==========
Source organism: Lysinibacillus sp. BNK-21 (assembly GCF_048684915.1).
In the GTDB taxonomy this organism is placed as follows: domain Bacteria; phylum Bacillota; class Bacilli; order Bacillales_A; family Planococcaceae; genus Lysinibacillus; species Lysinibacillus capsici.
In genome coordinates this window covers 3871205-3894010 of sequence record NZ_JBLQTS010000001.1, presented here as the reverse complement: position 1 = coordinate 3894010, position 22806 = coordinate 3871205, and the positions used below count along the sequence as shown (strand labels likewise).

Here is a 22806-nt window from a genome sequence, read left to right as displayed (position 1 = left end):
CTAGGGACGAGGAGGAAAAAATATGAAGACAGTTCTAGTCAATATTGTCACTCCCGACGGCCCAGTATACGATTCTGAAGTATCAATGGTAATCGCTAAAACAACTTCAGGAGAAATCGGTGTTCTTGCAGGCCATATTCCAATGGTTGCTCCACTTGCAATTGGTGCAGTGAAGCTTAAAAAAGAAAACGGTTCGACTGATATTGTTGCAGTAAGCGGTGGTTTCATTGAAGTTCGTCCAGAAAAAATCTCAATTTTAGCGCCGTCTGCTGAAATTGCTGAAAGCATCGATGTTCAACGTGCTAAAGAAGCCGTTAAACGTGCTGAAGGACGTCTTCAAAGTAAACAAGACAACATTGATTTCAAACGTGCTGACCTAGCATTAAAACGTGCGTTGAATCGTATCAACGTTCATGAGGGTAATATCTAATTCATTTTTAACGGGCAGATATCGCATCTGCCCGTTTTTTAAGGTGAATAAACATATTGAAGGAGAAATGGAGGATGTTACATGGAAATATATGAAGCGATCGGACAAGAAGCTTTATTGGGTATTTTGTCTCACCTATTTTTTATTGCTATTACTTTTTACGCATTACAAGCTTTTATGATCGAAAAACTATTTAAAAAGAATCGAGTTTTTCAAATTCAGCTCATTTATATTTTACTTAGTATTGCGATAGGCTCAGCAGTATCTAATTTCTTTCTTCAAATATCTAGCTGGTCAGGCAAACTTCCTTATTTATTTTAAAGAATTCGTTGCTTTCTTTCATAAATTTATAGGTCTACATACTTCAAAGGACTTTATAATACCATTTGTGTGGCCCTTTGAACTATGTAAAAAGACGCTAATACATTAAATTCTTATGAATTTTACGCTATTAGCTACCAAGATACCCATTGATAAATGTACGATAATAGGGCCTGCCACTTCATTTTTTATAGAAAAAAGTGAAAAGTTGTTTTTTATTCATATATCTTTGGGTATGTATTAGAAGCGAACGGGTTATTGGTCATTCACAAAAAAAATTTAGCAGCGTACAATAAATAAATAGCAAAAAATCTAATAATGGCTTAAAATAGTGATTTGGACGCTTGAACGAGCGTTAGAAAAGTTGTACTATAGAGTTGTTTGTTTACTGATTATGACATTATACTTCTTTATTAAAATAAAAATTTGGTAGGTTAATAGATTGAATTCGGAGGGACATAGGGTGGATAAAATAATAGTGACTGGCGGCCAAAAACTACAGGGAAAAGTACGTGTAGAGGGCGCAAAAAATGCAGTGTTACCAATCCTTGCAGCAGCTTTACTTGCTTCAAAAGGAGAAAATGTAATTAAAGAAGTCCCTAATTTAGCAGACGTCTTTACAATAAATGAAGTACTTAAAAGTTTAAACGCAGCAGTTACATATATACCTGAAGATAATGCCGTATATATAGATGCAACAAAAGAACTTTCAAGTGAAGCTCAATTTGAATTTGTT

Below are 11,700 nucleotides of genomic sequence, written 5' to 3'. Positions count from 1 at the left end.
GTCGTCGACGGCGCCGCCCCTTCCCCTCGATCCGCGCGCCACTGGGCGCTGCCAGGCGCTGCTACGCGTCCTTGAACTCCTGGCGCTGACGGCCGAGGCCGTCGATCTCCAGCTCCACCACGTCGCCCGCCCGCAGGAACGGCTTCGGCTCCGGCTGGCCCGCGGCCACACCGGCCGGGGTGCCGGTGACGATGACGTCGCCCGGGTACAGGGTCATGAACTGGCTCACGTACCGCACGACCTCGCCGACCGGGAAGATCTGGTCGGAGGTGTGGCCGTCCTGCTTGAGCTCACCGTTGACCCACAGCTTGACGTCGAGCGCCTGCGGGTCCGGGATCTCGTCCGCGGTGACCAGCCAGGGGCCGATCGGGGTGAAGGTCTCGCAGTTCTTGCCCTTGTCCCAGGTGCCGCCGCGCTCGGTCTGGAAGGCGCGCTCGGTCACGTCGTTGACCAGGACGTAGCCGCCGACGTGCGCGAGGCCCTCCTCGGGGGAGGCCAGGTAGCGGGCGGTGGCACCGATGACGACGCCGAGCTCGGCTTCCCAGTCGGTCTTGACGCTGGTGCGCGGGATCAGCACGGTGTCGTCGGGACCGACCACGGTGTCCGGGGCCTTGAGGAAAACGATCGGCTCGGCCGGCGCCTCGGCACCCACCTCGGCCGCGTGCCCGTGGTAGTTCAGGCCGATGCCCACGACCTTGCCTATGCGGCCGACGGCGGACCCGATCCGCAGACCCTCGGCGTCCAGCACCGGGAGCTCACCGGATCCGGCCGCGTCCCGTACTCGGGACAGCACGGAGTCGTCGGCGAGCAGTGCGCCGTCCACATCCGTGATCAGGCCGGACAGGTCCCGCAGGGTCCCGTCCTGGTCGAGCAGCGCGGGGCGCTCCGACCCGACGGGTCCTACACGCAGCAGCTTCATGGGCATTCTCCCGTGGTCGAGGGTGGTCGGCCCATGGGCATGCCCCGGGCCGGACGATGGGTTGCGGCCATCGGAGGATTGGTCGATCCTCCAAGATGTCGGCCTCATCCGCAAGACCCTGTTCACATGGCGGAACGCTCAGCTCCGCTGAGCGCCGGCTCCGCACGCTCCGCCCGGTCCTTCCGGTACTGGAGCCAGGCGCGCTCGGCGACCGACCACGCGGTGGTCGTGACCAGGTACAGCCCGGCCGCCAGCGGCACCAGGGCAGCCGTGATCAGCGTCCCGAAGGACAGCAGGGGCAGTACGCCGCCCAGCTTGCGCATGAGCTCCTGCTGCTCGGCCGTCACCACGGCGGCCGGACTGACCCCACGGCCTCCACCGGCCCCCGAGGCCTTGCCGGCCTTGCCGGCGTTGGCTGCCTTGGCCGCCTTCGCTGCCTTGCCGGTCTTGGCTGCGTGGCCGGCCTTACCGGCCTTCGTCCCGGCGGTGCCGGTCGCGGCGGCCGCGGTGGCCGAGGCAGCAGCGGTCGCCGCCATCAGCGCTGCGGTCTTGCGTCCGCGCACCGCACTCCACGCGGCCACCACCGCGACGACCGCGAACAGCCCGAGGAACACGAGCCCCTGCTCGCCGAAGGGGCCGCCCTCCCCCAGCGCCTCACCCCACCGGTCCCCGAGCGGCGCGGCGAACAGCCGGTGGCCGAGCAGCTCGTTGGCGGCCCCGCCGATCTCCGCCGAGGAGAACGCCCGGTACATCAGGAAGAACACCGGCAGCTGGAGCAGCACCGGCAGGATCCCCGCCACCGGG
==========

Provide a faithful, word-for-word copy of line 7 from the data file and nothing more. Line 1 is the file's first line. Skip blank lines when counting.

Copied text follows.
GTCGTCGACGGCGCCGCCCCTTCCCCTCGATCCGCGCGCCACTGGGCGCTGCCAGGCGCTGCTACGCGTCCTTGAACTCCTGGCGCTGACGGCCGAGGCCGTCGATCTCCAGCTCCACCACGTCGCCCGCCCGCAGGAACGGCTTCGGCTCCGGCTGGCCCGCGGCCACACCGGCCGGGGTGCCGGTGACGATGACGTCGCCCGGGTACAGGGTCATGAACTGGCTCACGTACCGCACGACCTCGCCGACCGGGAAGATCTGGTCGGAGGTGTGGCCGTCCTGCTTGAGCTCACCGTTGACCCACAGCTTGACGTCGAGCGCCTGCGGGTCCGGGATCTCGTCCGCGGTGACCAGCCAGGGGCCGATCGGGGTGAAGGTCTCGCAGTTCTTGCCCTTGTCCCAGGTGCCGCCGCGCTCGGTCTGGAAGGCGCGCTCGGTCACGTCGTTGACCAGGACGTAGCCGCCGACGTGCGCGAGGCCCTCCTCGGGGGAGGCCAGGTAGCGGGCGGTGGCACCGATGACGACGCCGAGCTCGGCTTCCCAGTCGGTCTTGACGCTGGTGCGCGGGATCAGCACGGTGTCGTCGGGACCGACCACGGTGTCCGGGGCCTTGAGGAAAACGATCGGCTCGGCCGGCGCCTCGGCACCCACCTCGGCCGCGTGCCCGTGGTAGTTCAGGCCGATGCCCACGACCTTGCCTATGCGGCCGACGGCGGACCCGATCCGCAGACCCTCGGCGTCCAGCACCGGGAGCTCACCGGATCCGGCCGCGTCCCGTACTCGGGACAGCACGGAGTCGTCGGCGAGCAGTGCGCCGTCCACATCCGTGATCAGGCCGGACAGGTCCCGCAGGGTCCCGTCCTGGTCGAGCAGCGCGGGGCGCTCCGACCCGACGGGTCCTACACGCAGCAGCTTCATGGGCATTCTCCCGTGGTCGAGGGTGGTCGGCCCATGGGCATGCCCCGGGCCGGACGATGGGTTGCGGCCATCGGAGGATTGGTCGATCCTCCAAGATGTCGGCCTCATCCGCAAGACCCTGTTCACATGGCGGAACGCTCAGCTCCGCTGAGCGCCGGCTCCGCACGCTCCGCCCGGTCCTTCCGGTACTGGAGCCAGGCGCGCTCGGCGACCGACCACGCGGTGGTCGTGACCAGGTACAGCCCGGCCGCCAGCGGCACCAGGGCAGCCGTGATCAGCGTCCCGAAGGACAGCAGGGGCAGTACGCCGCCCAGCTTGCGCATGAGCTCCTGCTGCTCGGCCGTCACCACGGCGGCCGGACTGACCCCACGGCCTCCACCGGCCCCCGAGGCCTTGCCGGCCTTGCCGGCGTTGGCTGCCTTGGCCGCCTTCGCTGCCTTGCCGGTCTTGGCTGCGTGGCCGGCCTTACCGGCCTTCGTCCCGGCGGTGCCGGTCGCGGCGGCCGCGGTGGCCGAGGCAGCAGCGGTCGCCGCCATCAGCGCTGCGGTCTTGCGTCCGCGCACCGCACTCCACGCGGCCACCACCGCGACGACCGCGAACAGCCCGAGGAACACGAGCCCCTGCTCGCCGAAGGGGCCGCCCTCCCCCAGCGCCTCACCCCACCGGTCCCCGAGCGGCGCGGCGAACAGCCGGTGGCCGAGCAGCTCGTTGGCGGCCCCGCCGATCTCCGCCGAGGAGAACGCCCGGTACATCAGGAAGAACACCGGCAGCTGGAGCAGCACCGGCAGGATCCCCGCCACCGGG